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dc.contributor.authorLei, Shaohuaen_US
dc.contributor.authorRyu, Junghyunen_US
dc.contributor.authorWen, Keen_US
dc.contributor.authorTwitchell, Ericaen_US
dc.contributor.authorBui, Tammyen_US
dc.contributor.authorRamesh, Ashwinen_US
dc.contributor.authorWeiss, Mariahen_US
dc.contributor.authorLi, Guohuaen_US
dc.contributor.authorSamuel, Helenen_US
dc.contributor.authorClark-Deener, Sherrieen_US
dc.contributor.authorJiang, Xien_US
dc.contributor.authorLee, Kihoen_US
dc.contributor.authorYuan, Lijuanen_US
dc.date.accessioned2017-02-22T15:40:30Z
dc.date.available2017-02-22T15:40:30Z
dc.date.issued2016-04-27en_US
dc.identifier.issn2045-2322en_US
dc.identifier.urihttp://hdl.handle.net/10919/75127
dc.description.abstractApplication of genetically engineered (GE) large animals carrying multi-allelic modifications has been hampered by low efficiency in production and extended gestation period compared to rodents. Here, we rapidly generated RAG2/IL2RG double knockout pigs using direct injection of CRISPR/Cas9 system into developing embryos. RAG2/IL2RG deficient pigs were immunodeficient, characterized by depletion of lymphocytes and either absence of or structurally abnormal immune organs. Pigs were maintained in gnotobiotic facility and evaluated for human norovirus (HuNoV) infection. HuNoV shedding lasted for 16 days in wild type pigs, compared to 27 days (until the end of trials) in RAG2/IL2RG deficient pigs. Additionally, higher HuNoV titers were detected in intestinal tissues and contents and in blood, indicating increased and prolonged HuNoV infection in RAG2/IL2RG deficient pigs and the importance of lymphocytes in HuNoV clearance. These results suggest that GE immunodeficient gnotobiotic pigs serve as a novel model for biomedical research and will facilitate HuNoV studies.en_US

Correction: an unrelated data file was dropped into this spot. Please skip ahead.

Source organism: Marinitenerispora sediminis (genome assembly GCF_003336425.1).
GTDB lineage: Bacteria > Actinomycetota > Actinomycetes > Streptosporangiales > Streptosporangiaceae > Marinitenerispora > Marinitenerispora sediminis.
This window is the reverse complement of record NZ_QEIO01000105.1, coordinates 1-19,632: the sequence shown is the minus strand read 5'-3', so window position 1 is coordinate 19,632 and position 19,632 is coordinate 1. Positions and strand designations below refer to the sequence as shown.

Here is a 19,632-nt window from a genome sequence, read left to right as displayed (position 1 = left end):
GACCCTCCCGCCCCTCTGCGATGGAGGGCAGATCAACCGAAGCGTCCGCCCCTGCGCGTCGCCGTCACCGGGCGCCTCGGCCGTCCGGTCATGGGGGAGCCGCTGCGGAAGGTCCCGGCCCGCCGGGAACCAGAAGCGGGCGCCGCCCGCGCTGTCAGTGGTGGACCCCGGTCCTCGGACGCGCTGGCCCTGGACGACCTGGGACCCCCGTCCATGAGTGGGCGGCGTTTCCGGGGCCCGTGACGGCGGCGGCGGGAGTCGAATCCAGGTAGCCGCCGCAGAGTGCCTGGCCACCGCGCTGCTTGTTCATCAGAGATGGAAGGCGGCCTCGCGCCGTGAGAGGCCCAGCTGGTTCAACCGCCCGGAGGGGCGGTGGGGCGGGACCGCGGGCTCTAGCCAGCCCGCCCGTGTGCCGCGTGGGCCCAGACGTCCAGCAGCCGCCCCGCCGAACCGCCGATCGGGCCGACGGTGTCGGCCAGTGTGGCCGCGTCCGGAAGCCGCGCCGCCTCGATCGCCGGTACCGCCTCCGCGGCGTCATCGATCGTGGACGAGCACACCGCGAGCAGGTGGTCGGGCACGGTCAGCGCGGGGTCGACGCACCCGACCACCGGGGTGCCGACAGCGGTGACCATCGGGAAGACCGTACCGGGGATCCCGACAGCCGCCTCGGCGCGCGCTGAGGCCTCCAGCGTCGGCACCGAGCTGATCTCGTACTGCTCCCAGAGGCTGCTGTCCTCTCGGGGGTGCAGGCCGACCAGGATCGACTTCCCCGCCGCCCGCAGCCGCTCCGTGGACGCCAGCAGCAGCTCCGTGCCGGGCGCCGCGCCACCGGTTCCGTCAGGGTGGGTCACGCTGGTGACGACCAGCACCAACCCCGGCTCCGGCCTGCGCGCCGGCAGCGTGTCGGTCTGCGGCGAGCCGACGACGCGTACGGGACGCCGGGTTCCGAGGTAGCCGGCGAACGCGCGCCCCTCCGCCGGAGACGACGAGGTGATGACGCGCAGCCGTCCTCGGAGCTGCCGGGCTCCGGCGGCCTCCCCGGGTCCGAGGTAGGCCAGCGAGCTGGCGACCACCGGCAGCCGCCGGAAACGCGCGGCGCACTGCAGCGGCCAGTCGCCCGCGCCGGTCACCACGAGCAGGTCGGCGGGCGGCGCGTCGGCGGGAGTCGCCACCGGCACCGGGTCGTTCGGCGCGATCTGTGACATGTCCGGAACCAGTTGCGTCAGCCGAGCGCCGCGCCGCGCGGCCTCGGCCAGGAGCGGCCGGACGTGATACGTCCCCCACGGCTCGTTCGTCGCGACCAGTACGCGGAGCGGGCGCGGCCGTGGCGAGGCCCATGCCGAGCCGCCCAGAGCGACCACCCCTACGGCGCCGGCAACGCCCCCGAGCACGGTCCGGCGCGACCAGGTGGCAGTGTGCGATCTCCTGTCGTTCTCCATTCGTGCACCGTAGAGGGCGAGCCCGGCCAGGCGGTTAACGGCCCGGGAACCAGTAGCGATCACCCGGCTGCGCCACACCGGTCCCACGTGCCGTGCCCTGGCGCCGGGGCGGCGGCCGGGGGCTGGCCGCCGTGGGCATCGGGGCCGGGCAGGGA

dc.format.extent? - ? (12) page(s)en_US
dc.languageEnglishen_US
dc.publisherNature Publishing Groupen_US
dc.relation.urihttp://gateway.webofknowledge.com/gateway/Gateway.cgi?GWVersion=2&SrcApp=PARTNER_APP&SrcAuth=LinksAMR&KeyUT=WOS:000374857900001&DestLinkType=FullRecord&DestApp=ALL_WOS&UsrCustomerID=930d57c9ac61a043676db62af60056c1en_US
dc.subjectMultidisciplinary Sciencesen_US
dc.subjectScience & Technology - Other Topicsen_US
dc.subjectBLOOD GROUP ANTIGENen_US
dc.subjectONE-STEP GENERATIONen_US
dc.subjectIN-VIVOen_US
dc.subjectIMMUNOCOMPROMISED PATIENTSen_US
dc.subjectVACCINE DEVELOPMENTen_US
dc.subjectUNITED-STATESen_US
dc.subjectKNOCKOUT PIGSen_US
dc.subjectB-CELLSen_US
dc.subjectGASTROENTERITISen_US
dc.subjectGENEen_US
dc.titleIncreased and prolonged human norovirus infection in RAG2/IL2RG deficient gnotobiotic pigs with severe combined immunodeficiencyen_US
dc.typeArticle - Refereed
dc.description.versionPublished (Publication status)en_US
dc.title.serialSCIENTIFIC REPORTSen_US
dc.identifier.doihttps://doi.org/10.1038/srep25222
dc.identifier.volume6en_US
dc.identifier.orcidClark-Deener, S [0000-0002-6620-0625]en_US
pubs.organisational-group/Virginia Tech
pubs.organisational-group/Virginia Tech/Agriculture & Life Sciences
pubs.organisational-group/Virginia Tech/Agriculture & Life Sciences/Animal and Poultry Sciences
pubs.organisational-group/Virginia Tech/Agriculture & Life Sciences/CALS T&R Faculty
pubs.organisational-group/Virginia Tech/All T&R Faculty
pubs.organisational-group/Virginia Tech/Faculty of Health Sciences
pubs.organisational-group/Virginia Tech/Veterinary Medicine
pubs.organisational-group/Virginia Tech/Veterinary Medicine/Biomedical Sciences and Pathobiology
pubs.organisational-group/Virginia Tech/Veterinary Medicine/CVM T&R Faculty
pubs.organisational-group/Virginia Tech/Veterinary Medicine/Large Animal Clinical Sciences


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